Extending the Charitable Deduction Deadline to Tax DayPosted: March 19, 2013
Extending the charitable deduction deadline is a move with precedent: the government has used it to encourage giving following a natural disaster. President Barak Obama signed a provision allowing charitable donations toward the Haiti earthquake made from January 11 to March 1, 2010, to be deducted on 2009 tax returns. President George W. Bush signed a similar law allowing donations for tsunami relief made through January 31, 2005, to be deducted in 2004.
These provisions aim to increase giving at a time when need is critical. In reality, such temporary laws have limited effect because many do not know about these one-off incentives.
Consider instead the marketing possibilities of more permanent incentives to allow charitable deductions made by April 15, aka tax day, to be applied to the previous year’s tax returns.
By making what has frequently been a temporary measure into a permanent law, you eliminate the problem of trying to publicize brief windows of opportunity. Instead, people would come to expect that at filing time they would consider how much they would save by giving to charity.
Evidence suggests that, as in other facets of life, people are prone to making their decisions concerning giving at the last minute. The Online Giving Study finds that 22 percent of online donations are made on the last two days of the December, the last possible moment to claim a tax deduction for that year. Presumably this effect could be magnified if taxpayers were able to add to their charitable giving up until the last two days before they filed their tax returns.
Think of what such tax software companies as TurboTax or H&R Block could do by showing taxpayers directly how donating an extra $100 or $1,000 to any charity would lower their taxable income. The companies could even process the donation immediately through a credit card. If such a measure were enacted, I predict some foundations and charitable-sector collaborative organizations would immediately engage software tax preparation companies, other tax preparers, banks, and online giving organizations to figure out the best way to market this opportunity to the public.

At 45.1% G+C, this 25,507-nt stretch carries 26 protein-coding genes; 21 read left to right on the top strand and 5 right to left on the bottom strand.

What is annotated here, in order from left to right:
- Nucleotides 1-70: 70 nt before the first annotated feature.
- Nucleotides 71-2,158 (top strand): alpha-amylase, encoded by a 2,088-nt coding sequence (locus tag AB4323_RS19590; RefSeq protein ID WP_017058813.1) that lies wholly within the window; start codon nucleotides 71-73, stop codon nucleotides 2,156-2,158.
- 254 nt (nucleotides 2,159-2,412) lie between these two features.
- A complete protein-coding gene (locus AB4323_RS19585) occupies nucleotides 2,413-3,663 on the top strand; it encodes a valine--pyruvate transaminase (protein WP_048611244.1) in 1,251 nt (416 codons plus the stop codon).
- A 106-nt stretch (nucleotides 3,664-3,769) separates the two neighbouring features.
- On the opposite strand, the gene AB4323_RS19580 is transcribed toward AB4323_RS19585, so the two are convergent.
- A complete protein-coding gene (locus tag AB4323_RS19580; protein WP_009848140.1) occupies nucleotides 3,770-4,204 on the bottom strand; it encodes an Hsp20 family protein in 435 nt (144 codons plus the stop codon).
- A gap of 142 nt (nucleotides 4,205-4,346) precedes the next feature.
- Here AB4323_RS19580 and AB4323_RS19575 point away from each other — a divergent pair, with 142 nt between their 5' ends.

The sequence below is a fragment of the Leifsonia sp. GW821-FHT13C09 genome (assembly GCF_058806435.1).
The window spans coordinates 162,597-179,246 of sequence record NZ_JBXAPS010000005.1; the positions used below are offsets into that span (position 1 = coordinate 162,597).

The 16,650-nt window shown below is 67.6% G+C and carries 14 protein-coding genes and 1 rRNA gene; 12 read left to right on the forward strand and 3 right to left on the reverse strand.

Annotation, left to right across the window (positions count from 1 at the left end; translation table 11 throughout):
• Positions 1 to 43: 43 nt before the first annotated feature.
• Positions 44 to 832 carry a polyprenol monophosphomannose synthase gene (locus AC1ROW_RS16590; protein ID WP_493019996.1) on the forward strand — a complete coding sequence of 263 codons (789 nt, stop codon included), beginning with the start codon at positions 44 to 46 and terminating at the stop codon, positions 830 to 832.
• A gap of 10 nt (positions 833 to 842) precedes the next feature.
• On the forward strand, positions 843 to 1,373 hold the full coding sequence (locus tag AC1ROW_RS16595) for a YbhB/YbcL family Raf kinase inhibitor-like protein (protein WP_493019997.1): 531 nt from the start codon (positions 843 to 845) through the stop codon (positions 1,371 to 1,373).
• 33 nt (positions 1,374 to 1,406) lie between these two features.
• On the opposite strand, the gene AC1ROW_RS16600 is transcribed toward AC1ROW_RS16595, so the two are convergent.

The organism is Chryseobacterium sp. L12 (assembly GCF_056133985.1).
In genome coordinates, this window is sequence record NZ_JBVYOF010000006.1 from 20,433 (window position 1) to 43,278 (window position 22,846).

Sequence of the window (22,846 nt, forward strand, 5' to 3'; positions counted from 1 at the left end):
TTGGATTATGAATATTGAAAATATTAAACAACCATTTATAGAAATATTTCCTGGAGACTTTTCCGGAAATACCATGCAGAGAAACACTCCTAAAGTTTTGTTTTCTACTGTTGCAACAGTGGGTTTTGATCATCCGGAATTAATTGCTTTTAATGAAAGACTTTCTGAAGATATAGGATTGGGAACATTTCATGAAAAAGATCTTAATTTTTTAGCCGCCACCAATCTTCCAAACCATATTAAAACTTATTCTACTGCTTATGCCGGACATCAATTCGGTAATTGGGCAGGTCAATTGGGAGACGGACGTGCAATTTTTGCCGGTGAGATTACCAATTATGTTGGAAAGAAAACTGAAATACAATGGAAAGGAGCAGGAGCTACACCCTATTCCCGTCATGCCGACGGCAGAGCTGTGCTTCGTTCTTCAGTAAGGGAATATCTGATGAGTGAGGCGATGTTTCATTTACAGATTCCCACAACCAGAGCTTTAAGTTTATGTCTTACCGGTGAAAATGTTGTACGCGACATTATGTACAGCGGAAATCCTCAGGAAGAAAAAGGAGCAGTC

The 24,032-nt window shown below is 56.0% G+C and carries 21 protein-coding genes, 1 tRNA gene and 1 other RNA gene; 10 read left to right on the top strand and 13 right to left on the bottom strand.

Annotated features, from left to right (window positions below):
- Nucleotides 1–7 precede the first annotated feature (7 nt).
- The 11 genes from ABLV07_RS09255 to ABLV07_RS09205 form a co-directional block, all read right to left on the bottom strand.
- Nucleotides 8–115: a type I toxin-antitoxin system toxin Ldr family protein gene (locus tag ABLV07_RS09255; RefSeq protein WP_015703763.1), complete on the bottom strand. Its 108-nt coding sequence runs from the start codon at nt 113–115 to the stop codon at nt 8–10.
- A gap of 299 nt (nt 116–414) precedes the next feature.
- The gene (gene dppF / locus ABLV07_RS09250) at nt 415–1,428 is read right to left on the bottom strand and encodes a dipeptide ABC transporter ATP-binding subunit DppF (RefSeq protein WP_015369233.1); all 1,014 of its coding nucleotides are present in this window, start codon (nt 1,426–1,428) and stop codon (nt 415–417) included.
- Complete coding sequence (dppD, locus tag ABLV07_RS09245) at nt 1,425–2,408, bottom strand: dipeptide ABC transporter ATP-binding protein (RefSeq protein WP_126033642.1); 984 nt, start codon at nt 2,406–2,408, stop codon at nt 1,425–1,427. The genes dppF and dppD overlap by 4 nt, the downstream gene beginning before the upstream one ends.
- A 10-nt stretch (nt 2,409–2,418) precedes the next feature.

This incentive would be by far among the most effective that Congress has ever provided in almost any arena, including existing charitable incentives. Why? Essentially, the revenue loss to the government is only 30 cents or so (the tax saving) for every additional dollar of charity generated. If people don’t give more, there are no losses, outside some slight timing differences. This is triple or more the estimated effectiveness of charitable giving incentives overall.
Marketing experts immediately grasp windows of opportunity. Back-to-school sales take place in September when families are thinking about school, grocery store advertisements near the weekend when more people do their shopping, Caribbean cruises in the winter when people are cold. The very best time to advertise charitable tax saving is when people file their tax returns.
This change would also add an element of certainty. Not knowing their income and tax rates for the existing year until it is over, people can only guess at the tax effect of any contribution they make to charity. When filing taxes, they can calculate exactly how much tax an additional donation would save.
A permanent law would also encourage all areas of giving instead of only the specific causes picked by Congress. Such targeted opportunities don’t necessarily increase people’s total donations: people are more likely to switch which charity they give to, not give more overall, when Congress highlights a particular charity.
In exploring this option for a number of years, I can find only one significant concern: the increased complication that is always induced by offering people choices (the actual tax-saving calculation, as noted, is actually simpler for many). Would people, for instance, mistakenly report their contributions twice, once for the past year and once for the current year? Would charities have trouble handling an extra checkbox in which taxpayers indicate in what year the contribution was intended?
If one is really interested in making the incentive better, this complication obstacle is easy to overcome. There are options here.
One would be to improve information reporting to IRS on charitable gifts. Only gifts for which charities give formal statements to individuals and the IRS itself could be made eligible. Noncash gifts might be limited in this case to those for which a formal valuation is provided to the taxpayers or, at least initially, excluded altogether. The information reports might only apply to those contributions over $250 for which charities are already required to provide statements to individuals. If charities don’t want to participate, they don’t have to.
Another, lesser bargain would be to experiment first only with online contributions for which software companies could send a report to the individual, charity, and IRS alike (this could include online checks for those banks and other institutions, not just credit card companies, who would be willing to participate). Other compromises along these lines are possible, and some of them on net are likely to improve compliance because of the integrated information system—a win-win strategy.
In separate testimony, I have offered a number of ways that this type of proposal could be incorporated into broader tax and budget reform so charitable giving is increased without any loss in revenues to the government.
With the United States still locked in a recession and the government cutting back its own efforts, what better time is there to encourage greater charitable giving?